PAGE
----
Outrage over the kidnapping of an opponent from the East African pipeline

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Campaigners are calling for an investigation into the kidnapping and assault of Stephen Kwikiriza, an outspoken opponent of a controversial drilling and pipeline project in Uganda.

Kwikiriza was kidnapped in Kampala on June 4 by some popped up to be plainclothes officers of the Ugandan Army. Five days later he was dropped 150 miles away, on the side of a road in Kyenyoyo. Kwikiriza said he was stripped to his underwear and given only minimal food and a bucket for sanitation. He said he was severely beaten and knocked unconscious, sustaining injuries that required hospital treatment.

“This was an enforced disappearance, a very serious crime under international law,” he said. said Brad Adams, head of Climate Rights International. “Due to a long-standing pattern of impunity in Uganda, a swift, independent and transparent investigation must be conducted to ensure those responsible are brought to justice.”

Kwikiriza was previously threatened for his work at the Environmental Governance Institute, documenting the damage caused by the Kingfisher oil field in eastern Uganda. The Ugandan military provides security to drilling company China National, and it is said to be so concerned in violence and sexual abuse against the local population, as well as the destruction of fishing boats.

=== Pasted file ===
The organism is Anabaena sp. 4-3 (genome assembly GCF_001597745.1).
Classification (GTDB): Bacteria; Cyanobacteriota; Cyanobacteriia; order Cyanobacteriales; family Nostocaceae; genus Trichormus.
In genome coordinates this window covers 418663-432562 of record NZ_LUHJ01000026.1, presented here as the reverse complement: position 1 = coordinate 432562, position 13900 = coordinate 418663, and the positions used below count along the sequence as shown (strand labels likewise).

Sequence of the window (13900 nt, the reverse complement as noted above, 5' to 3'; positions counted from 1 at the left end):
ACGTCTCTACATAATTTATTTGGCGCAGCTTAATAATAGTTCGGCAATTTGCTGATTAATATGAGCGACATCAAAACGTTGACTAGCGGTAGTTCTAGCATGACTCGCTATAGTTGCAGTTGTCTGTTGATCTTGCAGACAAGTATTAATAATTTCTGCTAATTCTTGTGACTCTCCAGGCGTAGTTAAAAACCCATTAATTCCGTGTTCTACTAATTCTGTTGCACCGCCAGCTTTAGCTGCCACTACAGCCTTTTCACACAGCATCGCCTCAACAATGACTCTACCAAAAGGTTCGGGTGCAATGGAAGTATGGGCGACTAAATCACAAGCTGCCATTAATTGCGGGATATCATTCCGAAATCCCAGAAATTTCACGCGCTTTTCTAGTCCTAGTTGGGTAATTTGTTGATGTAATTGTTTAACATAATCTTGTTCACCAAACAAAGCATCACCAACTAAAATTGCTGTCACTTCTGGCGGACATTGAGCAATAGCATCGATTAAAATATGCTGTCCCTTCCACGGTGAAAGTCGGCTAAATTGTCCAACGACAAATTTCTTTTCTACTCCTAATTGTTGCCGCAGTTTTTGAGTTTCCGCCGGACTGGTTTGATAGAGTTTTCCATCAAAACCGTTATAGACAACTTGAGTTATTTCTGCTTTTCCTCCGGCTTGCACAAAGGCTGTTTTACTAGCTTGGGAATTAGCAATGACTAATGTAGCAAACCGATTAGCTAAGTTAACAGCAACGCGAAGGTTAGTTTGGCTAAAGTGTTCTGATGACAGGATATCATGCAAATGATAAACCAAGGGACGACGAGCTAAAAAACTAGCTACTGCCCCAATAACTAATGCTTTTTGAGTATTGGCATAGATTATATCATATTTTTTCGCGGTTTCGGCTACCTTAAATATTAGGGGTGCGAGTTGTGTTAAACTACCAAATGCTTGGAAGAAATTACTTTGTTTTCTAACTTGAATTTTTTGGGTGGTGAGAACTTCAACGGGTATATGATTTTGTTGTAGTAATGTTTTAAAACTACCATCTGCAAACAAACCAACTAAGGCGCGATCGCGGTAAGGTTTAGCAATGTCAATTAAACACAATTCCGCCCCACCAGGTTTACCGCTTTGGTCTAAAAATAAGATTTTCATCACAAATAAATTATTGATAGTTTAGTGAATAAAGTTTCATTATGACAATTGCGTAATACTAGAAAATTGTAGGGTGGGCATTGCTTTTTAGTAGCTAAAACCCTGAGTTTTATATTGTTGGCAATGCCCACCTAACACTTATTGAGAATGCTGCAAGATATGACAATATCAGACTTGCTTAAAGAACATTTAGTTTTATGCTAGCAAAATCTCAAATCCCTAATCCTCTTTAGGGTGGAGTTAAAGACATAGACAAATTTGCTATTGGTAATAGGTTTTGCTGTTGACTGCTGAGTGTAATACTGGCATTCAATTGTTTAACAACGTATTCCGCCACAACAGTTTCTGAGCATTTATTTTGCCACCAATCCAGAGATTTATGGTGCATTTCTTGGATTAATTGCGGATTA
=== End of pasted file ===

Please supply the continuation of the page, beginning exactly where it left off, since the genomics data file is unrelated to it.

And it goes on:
Kingfisher is one of two oil fields that would feed the planned East African crude oil pipeline, which would extend 900 miles to the Tanzanian coast. Led by French oil giant TotalEnergies, the project threatens to displace more than 100,000 people. a report last year involved TotalEnergies in the coercion and intimidation of families living along the pipeline, leading to condemnation of activists, companiesAnd governments worldwide.

The planned East African crude oil pipeline.  Yale Area / Source: TotalEnergiesThe planned East African crude oil pipeline.  Yale Area / Source: TotalEnergies

The planned East African crude oil pipeline. Yale Area / Source: TotalEnergies

The Observatory for the Protection of Human Rights Defenders said Kwikiriza’s disappearance is part of an “alarming crackdown” on opponents of the pipeline. In response to the kidnapping, campaigners criticized TotalEnergies for not doing more to protect critics.

Juliette Renaud, from Friends of the Earth France, said that the CEO of TotalEnergies “repeatedly emphasizes that they are committed to respecting freedom of expression, yet have consistently turned a blind eye to the increasing harassment, threats and arrests that environmental defenders are suffering.”

The Ugandan subsidiary of TotalEnergies told The guard that it was relieved to hear that Kwikiriza had been released and that people hoped for his full recovery. It added that it “will not tolerate any threats or violence against those who peacefully defend and promote human rights.”

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